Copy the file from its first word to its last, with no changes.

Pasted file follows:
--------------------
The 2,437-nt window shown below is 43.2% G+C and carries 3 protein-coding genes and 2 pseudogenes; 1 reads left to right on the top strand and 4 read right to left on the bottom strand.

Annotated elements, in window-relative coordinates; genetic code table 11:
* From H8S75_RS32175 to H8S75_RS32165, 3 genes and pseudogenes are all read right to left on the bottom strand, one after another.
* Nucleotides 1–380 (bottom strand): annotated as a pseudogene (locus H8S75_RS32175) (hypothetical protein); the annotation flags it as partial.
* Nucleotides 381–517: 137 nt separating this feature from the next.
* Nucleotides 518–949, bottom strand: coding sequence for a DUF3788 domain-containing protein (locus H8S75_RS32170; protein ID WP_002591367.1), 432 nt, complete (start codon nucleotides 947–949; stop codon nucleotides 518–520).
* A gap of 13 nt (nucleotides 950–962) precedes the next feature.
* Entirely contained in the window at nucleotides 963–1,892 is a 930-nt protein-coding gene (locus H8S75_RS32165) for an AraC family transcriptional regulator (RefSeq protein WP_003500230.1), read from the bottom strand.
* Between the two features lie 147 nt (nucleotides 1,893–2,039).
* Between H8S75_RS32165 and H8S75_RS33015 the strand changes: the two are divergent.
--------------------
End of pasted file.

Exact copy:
The 2,437-nt window shown below is 43.2% G+C and carries 3 protein-coding genes and 2 pseudogenes; 1 reads left to right on the top strand and 4 read right to left on the bottom strand.

Annotated elements, in window-relative coordinates; genetic code table 11:
* From H8S75_RS32175 to H8S75_RS32165, 3 genes and pseudogenes are all read right to left on the bottom strand, one after another.
* Nucleotides 1–380 (bottom strand): annotated as a pseudogene (locus H8S75_RS32175) (hypothetical protein); the annotation flags it as partial.
* Nucleotides 381–517: 137 nt separating this feature from the next.
* Nucleotides 518–949, bottom strand: coding sequence for a DUF3788 domain-containing protein (locus H8S75_RS32170; protein ID WP_002591367.1), 432 nt, complete (start codon nucleotides 947–949; stop codon nucleotides 518–520).
* A gap of 13 nt (nucleotides 950–962) precedes the next feature.
* Entirely contained in the window at nucleotides 963–1,892 is a 930-nt protein-coding gene (locus H8S75_RS32165) for an AraC family transcriptional regulator (RefSeq protein WP_003500230.1), read from the bottom strand.
* Between the two features lie 147 nt (nucleotides 1,893–2,039).
* Between H8S75_RS32165 and H8S75_RS33015 the strand changes: the two are divergent.